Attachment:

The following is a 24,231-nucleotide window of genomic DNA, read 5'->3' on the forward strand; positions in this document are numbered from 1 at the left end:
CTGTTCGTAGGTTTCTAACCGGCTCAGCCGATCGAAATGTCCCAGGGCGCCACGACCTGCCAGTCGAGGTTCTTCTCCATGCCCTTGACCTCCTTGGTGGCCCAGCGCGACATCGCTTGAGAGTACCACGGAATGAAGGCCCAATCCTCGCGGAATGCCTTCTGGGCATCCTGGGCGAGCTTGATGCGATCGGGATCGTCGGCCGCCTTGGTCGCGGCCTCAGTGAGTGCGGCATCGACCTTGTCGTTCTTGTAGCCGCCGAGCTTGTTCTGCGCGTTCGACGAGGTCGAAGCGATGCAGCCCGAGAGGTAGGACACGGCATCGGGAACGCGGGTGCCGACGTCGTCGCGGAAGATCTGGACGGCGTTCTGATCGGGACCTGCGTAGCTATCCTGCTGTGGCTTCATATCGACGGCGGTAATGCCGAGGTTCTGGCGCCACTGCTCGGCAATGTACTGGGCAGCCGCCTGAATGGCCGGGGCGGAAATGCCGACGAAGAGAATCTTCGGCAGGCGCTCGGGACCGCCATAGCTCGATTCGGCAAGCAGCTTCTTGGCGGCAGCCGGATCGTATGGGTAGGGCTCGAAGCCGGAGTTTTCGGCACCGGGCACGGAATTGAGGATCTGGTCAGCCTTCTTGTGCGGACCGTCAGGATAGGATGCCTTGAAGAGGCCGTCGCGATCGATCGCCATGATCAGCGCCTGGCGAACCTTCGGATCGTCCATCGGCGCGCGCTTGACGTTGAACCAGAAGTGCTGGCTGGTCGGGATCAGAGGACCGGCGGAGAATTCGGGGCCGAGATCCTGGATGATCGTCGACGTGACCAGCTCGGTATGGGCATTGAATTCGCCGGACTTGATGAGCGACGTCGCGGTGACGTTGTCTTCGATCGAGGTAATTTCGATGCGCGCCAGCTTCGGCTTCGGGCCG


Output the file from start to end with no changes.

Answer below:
The following is a 24,231-nucleotide window of genomic DNA, read 5'->3' on the forward strand; positions in this document are numbered from 1 at the left end:
CTGTTCGTAGGTTTCTAACCGGCTCAGCCGATCGAAATGTCCCAGGGCGCCACGACCTGCCAGTCGAGGTTCTTCTCCATGCCCTTGACCTCCTTGGTGGCCCAGCGCGACATCGCTTGAGAGTACCACGGAATGAAGGCCCAATCCTCGCGGAATGCCTTCTGGGCATCCTGGGCGAGCTTGATGCGATCGGGATCGTCGGCCGCCTTGGTCGCGGCCTCAGTGAGTGCGGCATCGACCTTGTCGTTCTTGTAGCCGCCGAGCTTGTTCTGCGCGTTCGACGAGGTCGAAGCGATGCAGCCCGAGAGGTAGGACACGGCATCGGGAACGCGGGTGCCGACGTCGTCGCGGAAGATCTGGACGGCGTTCTGATCGGGACCTGCGTAGCTATCCTGCTGTGGCTTCATATCGACGGCGGTAATGCCGAGGTTCTGGCGCCACTGCTCGGCAATGTACTGGGCAGCCGCCTGAATGGCCGGGGCGGAAATGCCGACGAAGAGAATCTTCGGCAGGCGCTCGGGACCGCCATAGCTCGATTCGGCAAGCAGCTTCTTGGCGGCAGCCGGATCGTATGGGTAGGGCTCGAAGCCGGAGTTTTCGGCACCGGGCACGGAATTGAGGATCTGGTCAGCCTTCTTGTGCGGACCGTCAGGATAGGATGCCTTGAAGAGGCCGTCGCGATCGATCGCCATGATCAGCGCCTGGCGAACCTTCGGATCGTCCATCGGCGCGCGCTTGACGTTGAACCAGAAGTGCTGGCTGGTCGGGATCAGAGGACCGGCGGAGAATTCGGGGCCGAGATCCTGGATGATCGTCGACGTGACCAGCTCGGTATGGGCATTGAATTCGCCGGACTTGATGAGCGACGTCGCGGTGACGTTGTCTTCGATCGAGGTAATTTCGATGCGCGCCAGCTTCGGCTTCGGGCCG